At least two India-based scheduled passenger airlines are planning to wet lease in capacity over the IATA 2022/23 winter season to help offset a shortage of aircraft. IndiGo Airlines (6E, Delhi International) and SpiceJet (SG, Delhi International) have reportedly closed deals with Turkish carriers to provide aircraft over upcoming months.

According to the Economic Times, IndiGo Airlines has reached an agreement with Turkish Airlines (TK, Istanbul Airport) to wet lease three B777s and is also reportedly negotiating to wet-lease an undisclosed number of A321s but that deal is yet to close. Meanwhile, SpiceJet has reached an agreement with Corendon Airlines (XC, Antalya) to wet-lease up to seven B737 MAX. Neither airline currently uses wet leased aircraft.

Notably, this will be the first time IndiGo has used widebody jets as according to the ch-aviation fleets module, its fleet currently includes thirty-five ATR72-600s, twenty-five A320-200s, 146 A320-200Ns, sixty-eight A321-200NXs, and a single A321-200(P2F). Around 30 aircraft from IndiGo's current fleet are reportedly not flying owing to a shortage of new engines caused by supply chain issues at Pratt & Whitney. The widebodies, which will also see IndiGo introduce a business class product for the first time, will be used on charter services as well as scheduled flights between Mumbai International and Istanbul, and Delhi and Istanbul.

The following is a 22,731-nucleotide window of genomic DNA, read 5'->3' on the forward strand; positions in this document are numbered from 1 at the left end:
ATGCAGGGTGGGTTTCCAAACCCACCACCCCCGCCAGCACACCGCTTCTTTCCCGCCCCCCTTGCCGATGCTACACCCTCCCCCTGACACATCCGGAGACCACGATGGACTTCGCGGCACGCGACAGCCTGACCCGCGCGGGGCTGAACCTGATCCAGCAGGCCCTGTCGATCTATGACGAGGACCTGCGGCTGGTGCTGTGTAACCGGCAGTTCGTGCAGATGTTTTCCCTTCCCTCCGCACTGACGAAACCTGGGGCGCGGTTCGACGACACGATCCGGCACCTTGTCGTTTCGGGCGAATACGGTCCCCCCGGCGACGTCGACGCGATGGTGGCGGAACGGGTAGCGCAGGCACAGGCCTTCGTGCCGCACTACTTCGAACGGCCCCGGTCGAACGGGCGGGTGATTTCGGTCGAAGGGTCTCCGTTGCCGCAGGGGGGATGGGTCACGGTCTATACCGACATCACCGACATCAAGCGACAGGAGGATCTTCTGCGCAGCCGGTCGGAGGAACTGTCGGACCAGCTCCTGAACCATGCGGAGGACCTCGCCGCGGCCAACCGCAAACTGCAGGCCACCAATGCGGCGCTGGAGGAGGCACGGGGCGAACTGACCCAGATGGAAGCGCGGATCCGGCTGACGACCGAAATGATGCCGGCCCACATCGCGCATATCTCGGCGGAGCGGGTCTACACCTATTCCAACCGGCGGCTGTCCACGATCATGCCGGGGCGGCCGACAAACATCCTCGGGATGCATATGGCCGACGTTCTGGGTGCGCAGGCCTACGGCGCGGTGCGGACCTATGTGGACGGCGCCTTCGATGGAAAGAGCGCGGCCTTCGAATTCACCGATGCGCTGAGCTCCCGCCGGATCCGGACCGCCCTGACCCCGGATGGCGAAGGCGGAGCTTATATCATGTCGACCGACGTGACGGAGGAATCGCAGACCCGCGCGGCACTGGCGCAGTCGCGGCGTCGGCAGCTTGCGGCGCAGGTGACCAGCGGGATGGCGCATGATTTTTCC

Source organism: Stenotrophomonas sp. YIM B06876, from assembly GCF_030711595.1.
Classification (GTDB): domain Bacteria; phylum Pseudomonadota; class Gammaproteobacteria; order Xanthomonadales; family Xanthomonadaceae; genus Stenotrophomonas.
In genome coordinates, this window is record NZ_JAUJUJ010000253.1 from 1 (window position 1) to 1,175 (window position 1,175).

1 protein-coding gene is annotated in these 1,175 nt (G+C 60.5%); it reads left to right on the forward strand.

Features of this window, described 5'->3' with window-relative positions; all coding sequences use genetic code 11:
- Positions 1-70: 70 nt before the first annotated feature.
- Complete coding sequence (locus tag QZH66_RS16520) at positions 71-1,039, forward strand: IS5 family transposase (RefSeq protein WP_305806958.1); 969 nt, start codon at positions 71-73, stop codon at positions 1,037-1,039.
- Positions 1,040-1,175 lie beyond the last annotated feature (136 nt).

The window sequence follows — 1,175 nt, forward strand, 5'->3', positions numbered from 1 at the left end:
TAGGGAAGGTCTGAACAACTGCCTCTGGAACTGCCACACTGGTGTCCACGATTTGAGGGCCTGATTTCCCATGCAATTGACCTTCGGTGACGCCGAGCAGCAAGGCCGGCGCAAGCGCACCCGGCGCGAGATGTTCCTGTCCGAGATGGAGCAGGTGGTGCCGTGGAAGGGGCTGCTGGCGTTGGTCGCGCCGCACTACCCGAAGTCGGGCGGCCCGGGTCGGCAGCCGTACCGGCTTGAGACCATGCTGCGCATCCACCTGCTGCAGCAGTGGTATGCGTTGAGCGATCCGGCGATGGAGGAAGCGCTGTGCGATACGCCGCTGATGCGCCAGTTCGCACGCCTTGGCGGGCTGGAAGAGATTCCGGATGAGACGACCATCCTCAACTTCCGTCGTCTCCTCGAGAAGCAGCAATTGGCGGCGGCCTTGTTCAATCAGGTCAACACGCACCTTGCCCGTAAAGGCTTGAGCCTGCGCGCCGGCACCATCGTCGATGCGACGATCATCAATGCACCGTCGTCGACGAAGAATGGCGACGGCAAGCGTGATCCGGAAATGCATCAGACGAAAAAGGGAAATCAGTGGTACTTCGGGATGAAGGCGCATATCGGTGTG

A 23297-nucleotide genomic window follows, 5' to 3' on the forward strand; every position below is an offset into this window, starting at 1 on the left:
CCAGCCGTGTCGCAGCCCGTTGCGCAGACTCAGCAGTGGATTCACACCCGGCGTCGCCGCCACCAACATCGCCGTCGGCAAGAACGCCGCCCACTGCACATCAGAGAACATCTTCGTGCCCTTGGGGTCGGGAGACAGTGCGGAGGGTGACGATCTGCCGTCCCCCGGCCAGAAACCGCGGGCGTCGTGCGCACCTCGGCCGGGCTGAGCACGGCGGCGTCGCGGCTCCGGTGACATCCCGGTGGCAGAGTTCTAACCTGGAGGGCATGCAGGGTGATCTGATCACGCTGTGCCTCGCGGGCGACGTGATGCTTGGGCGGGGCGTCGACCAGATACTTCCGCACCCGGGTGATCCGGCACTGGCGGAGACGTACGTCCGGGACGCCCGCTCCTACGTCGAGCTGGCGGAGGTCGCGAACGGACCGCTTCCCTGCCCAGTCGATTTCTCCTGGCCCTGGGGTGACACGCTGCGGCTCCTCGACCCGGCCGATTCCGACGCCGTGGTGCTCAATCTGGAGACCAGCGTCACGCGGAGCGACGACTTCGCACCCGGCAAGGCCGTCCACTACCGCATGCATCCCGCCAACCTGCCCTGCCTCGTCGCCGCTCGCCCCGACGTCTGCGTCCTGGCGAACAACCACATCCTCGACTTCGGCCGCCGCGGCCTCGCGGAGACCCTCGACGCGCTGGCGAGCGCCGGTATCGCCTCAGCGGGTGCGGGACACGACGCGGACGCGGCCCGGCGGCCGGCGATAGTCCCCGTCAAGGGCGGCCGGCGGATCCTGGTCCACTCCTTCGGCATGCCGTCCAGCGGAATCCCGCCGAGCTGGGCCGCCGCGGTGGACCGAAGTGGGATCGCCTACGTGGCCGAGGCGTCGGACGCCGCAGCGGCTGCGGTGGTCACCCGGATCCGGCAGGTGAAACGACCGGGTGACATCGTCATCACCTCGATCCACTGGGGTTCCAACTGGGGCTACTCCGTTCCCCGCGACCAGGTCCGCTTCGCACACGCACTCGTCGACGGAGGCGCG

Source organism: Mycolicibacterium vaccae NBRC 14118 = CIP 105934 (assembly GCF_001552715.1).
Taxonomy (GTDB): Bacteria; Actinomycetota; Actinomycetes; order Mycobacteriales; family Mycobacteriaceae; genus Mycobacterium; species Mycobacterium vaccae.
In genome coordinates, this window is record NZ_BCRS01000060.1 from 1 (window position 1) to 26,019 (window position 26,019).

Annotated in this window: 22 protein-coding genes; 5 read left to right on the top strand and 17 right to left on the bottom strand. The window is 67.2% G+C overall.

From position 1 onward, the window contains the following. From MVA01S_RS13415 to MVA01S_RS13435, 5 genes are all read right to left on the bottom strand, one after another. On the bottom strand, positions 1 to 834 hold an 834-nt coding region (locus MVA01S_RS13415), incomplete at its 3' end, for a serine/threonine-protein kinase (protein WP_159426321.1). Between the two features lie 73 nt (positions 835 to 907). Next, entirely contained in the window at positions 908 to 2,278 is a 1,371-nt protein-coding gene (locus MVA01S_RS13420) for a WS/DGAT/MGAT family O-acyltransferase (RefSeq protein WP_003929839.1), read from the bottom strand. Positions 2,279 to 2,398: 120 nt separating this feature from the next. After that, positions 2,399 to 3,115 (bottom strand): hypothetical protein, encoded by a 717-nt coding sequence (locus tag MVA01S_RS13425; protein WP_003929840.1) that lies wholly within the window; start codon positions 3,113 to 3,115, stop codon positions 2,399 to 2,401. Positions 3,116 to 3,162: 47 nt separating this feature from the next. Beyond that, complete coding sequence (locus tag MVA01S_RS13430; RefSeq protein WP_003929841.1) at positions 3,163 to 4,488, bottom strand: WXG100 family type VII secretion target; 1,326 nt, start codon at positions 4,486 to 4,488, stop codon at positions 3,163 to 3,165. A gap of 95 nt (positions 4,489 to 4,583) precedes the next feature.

"We have received an in-principle approval from the regulators for wet leasing aircraft and induction of these remains subject to further requisite regulatory approvals," said an IndiGo spokesperson.

SpiceJet will begin introducing their wet-leased B737 MAX early in 2023 on a three-month contract. India's Directorate General of Civil Aviation (DGCA) permits ACMI contracts for up to six months in certain situations. The lease is designed to cover SpiceJet's capacity shortfalls while it waits for Boeing (BOE, Washington National) to restart its MAX deliveries to them. SpiceJet already has thirteen B737-8s in its fleet but has a further 129 on order. SpiceJet has reportedly had difficulties locking in a delivery timeline once India began allowing the MAX to fly again.

In addition to the MAX, SpiceJet's fleet includes thirty-two DHC-8-Q400s, five B737-700s, three B737-700(BDSF)s, nineteen B737-800s, two B737-800(BCF)s, and three B737-900ERs.